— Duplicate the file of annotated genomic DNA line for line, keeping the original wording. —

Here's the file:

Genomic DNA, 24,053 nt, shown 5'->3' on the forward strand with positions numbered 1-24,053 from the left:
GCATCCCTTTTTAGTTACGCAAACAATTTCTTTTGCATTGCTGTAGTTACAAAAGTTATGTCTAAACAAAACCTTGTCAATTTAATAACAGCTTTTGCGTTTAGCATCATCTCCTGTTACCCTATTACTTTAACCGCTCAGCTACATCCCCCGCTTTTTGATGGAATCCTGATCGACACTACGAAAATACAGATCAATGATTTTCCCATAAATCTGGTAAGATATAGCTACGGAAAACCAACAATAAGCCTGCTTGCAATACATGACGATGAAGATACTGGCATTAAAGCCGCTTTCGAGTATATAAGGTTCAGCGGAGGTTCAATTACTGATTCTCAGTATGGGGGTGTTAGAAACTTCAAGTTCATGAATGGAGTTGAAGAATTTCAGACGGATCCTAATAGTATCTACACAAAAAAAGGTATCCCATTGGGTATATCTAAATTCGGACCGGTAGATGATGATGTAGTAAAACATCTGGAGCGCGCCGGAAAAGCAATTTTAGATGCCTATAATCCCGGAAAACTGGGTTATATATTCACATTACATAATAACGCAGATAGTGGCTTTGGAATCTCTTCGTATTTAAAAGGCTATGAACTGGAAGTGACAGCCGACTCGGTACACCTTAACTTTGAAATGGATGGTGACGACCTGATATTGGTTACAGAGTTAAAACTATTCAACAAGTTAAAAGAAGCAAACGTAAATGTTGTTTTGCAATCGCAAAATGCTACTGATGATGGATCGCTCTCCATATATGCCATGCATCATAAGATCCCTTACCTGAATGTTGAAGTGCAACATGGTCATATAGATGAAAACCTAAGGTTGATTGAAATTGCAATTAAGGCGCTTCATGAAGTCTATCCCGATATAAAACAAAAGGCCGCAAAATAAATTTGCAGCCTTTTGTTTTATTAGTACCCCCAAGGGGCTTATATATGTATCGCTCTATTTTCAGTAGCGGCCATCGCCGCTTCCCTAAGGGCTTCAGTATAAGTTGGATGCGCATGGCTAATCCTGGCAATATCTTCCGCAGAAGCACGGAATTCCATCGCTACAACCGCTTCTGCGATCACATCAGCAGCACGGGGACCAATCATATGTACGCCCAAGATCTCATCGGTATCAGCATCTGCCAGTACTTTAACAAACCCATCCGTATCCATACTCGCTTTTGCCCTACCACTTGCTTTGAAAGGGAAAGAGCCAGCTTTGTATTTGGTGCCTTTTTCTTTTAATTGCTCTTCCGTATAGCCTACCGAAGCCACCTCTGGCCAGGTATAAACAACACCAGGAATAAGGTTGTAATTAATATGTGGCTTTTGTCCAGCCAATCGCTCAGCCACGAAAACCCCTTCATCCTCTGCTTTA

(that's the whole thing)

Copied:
Genomic DNA, 24,053 nt, shown 5'->3' on the forward strand with positions numbered 1-24,053 from the left:
GCATCCCTTTTTAGTTACGCAAACAATTTCTTTTGCATTGCTGTAGTTACAAAAGTTATGTCTAAACAAAACCTTGTCAATTTAATAACAGCTTTTGCGTTTAGCATCATCTCCTGTTACCCTATTACTTTAACCGCTCAGCTACATCCCCCGCTTTTTGATGGAATCCTGATCGACACTACGAAAATACAGATCAATGATTTTCCCATAAATCTGGTAAGATATAGCTACGGAAAACCAACAATAAGCCTGCTTGCAATACATGACGATGAAGATACTGGCATTAAAGCCGCTTTCGAGTATATAAGGTTCAGCGGAGGTTCAATTACTGATTCTCAGTATGGGGGTGTTAGAAACTTCAAGTTCATGAATGGAGTTGAAGAATTTCAGACGGATCCTAATAGTATCTACACAAAAAAAGGTATCCCATTGGGTATATCTAAATTCGGACCGGTAGATGATGATGTAGTAAAACATCTGGAGCGCGCCGGAAAAGCAATTTTAGATGCCTATAATCCCGGAAAACTGGGTTATATATTCACATTACATAATAACGCAGATAGTGGCTTTGGAATCTCTTCGTATTTAAAAGGCTATGAACTGGAAGTGACAGCCGACTCGGTACACCTTAACTTTGAAATGGATGGTGACGACCTGATATTGGTTACAGAGTTAAAACTATTCAACAAGTTAAAAGAAGCAAACGTAAATGTTGTTTTGCAATCGCAAAATGCTACTGATGATGGATCGCTCTCCATATATGCCATGCATCATAAGATCCCTTACCTGAATGTTGAAGTGCAACATGGTCATATAGATGAAAACCTAAGGTTGATTGAAATTGCAATTAAGGCGCTTCATGAAGTCTATCCCGATATAAAACAAAAGGCCGCAAAATAAATTTGCAGCCTTTTGTTTTATTAGTACCCCCAAGGGGCTTATATATGTATCGCTCTATTTTCAGTAGCGGCCATCGCCGCTTCCCTAAGGGCTTCAGTATAAGTTGGATGCGCATGGCTAATCCTGGCAATATCTTCCGCAGAAGCACGGAATTCCATCGCTACAACCGCTTCTGCGATCACATCAGCAGCACGGGGACCAATCATATGTACGCCCAAGATCTCATCGGTATCAGCATCTGCCAGTACTTTAACAAACCCATCCGTATCCATACTCGCTTTTGCCCTACCACTTGCTTTGAAAGGGAAAGAGCCAGCTTTGTATTTGGTGCCTTTTTCTTTTAATTGCTCTTCCGTATAGCCTACCGAAGCCACCTCTGGCCAGGTATAAACAACACCAGGAATAAGGTTGTAATTAATATGTGGCTTTTGTCCAGCCAATCGCTCAGCCACGAAAACCCCTTCATCCTCTGCTTTA